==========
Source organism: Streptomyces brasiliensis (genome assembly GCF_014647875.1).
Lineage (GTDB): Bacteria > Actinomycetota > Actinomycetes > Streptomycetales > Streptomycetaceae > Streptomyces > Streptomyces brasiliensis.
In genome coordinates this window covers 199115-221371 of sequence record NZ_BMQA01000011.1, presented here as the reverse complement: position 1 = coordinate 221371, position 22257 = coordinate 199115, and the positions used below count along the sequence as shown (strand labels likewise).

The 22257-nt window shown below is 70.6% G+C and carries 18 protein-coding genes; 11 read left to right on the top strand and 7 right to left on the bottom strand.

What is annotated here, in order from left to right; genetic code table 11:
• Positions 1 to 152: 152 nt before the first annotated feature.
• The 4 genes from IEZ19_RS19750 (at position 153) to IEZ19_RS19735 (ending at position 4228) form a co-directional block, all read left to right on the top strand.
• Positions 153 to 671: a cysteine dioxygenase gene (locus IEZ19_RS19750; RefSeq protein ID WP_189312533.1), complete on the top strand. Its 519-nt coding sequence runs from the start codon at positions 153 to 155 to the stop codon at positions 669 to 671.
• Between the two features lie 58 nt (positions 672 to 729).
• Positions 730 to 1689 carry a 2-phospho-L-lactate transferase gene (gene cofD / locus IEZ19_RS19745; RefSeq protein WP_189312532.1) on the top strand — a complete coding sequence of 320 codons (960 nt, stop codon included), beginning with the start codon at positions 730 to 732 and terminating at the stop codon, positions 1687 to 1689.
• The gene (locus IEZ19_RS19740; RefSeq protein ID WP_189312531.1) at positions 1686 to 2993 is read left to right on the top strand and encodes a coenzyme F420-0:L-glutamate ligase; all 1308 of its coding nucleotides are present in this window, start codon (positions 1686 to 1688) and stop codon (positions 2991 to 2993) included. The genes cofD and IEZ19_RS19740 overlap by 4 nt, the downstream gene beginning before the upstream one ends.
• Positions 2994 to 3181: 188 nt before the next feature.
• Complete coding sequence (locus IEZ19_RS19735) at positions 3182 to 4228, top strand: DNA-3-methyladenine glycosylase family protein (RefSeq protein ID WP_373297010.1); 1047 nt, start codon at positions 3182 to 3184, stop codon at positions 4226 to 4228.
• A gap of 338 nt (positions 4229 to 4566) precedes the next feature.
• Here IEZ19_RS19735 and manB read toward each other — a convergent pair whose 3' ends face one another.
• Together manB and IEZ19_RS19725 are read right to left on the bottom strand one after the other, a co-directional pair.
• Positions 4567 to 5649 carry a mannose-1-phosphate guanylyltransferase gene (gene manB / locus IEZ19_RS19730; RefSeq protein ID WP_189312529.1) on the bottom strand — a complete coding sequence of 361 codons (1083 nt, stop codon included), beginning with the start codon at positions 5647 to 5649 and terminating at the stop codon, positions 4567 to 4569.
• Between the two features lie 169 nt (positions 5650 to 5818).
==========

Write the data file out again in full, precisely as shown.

Source organism: Streptomyces brasiliensis (genome assembly GCF_014647875.1).
Lineage (GTDB): Bacteria > Actinomycetota > Actinomycetes > Streptomycetales > Streptomycetaceae > Streptomyces > Streptomyces brasiliensis.
In genome coordinates this window covers 199115-221371 of sequence record NZ_BMQA01000011.1, presented here as the reverse complement: position 1 = coordinate 221371, position 22257 = coordinate 199115, and the positions used below count along the sequence as shown (strand labels likewise).

The 22257-nt window shown below is 70.6% G+C and carries 18 protein-coding genes; 11 read left to right on the top strand and 7 right to left on the bottom strand.

What is annotated here, in order from left to right; genetic code table 11:
• Positions 1 to 152: 152 nt before the first annotated feature.
• The 4 genes from IEZ19_RS19750 (at position 153) to IEZ19_RS19735 (ending at position 4228) form a co-directional block, all read left to right on the top strand.
• Positions 153 to 671: a cysteine dioxygenase gene (locus IEZ19_RS19750; RefSeq protein ID WP_189312533.1), complete on the top strand. Its 519-nt coding sequence runs from the start codon at positions 153 to 155 to the stop codon at positions 669 to 671.
• Between the two features lie 58 nt (positions 672 to 729).
• Positions 730 to 1689 carry a 2-phospho-L-lactate transferase gene (gene cofD / locus IEZ19_RS19745; RefSeq protein WP_189312532.1) on the top strand — a complete coding sequence of 320 codons (960 nt, stop codon included), beginning with the start codon at positions 730 to 732 and terminating at the stop codon, positions 1687 to 1689.
• The gene (locus IEZ19_RS19740; RefSeq protein ID WP_189312531.1) at positions 1686 to 2993 is read left to right on the top strand and encodes a coenzyme F420-0:L-glutamate ligase; all 1308 of its coding nucleotides are present in this window, start codon (positions 1686 to 1688) and stop codon (positions 2991 to 2993) included. The genes cofD and IEZ19_RS19740 overlap by 4 nt, the downstream gene beginning before the upstream one ends.
• Positions 2994 to 3181: 188 nt before the next feature.
• Complete coding sequence (locus IEZ19_RS19735) at positions 3182 to 4228, top strand: DNA-3-methyladenine glycosylase family protein (RefSeq protein ID WP_373297010.1); 1047 nt, start codon at positions 3182 to 3184, stop codon at positions 4226 to 4228.
• A gap of 338 nt (positions 4229 to 4566) precedes the next feature.
• Here IEZ19_RS19735 and manB read toward each other — a convergent pair whose 3' ends face one another.
• Together manB and IEZ19_RS19725 are read right to left on the bottom strand one after the other, a co-directional pair.
• Positions 4567 to 5649 carry a mannose-1-phosphate guanylyltransferase gene (gene manB / locus IEZ19_RS19730; RefSeq protein ID WP_189312529.1) on the bottom strand — a complete coding sequence of 361 codons (1083 nt, stop codon included), beginning with the start codon at positions 5647 to 5649 and terminating at the stop codon, positions 4567 to 4569.
• Between the two features lie 169 nt (positions 5650 to 5818).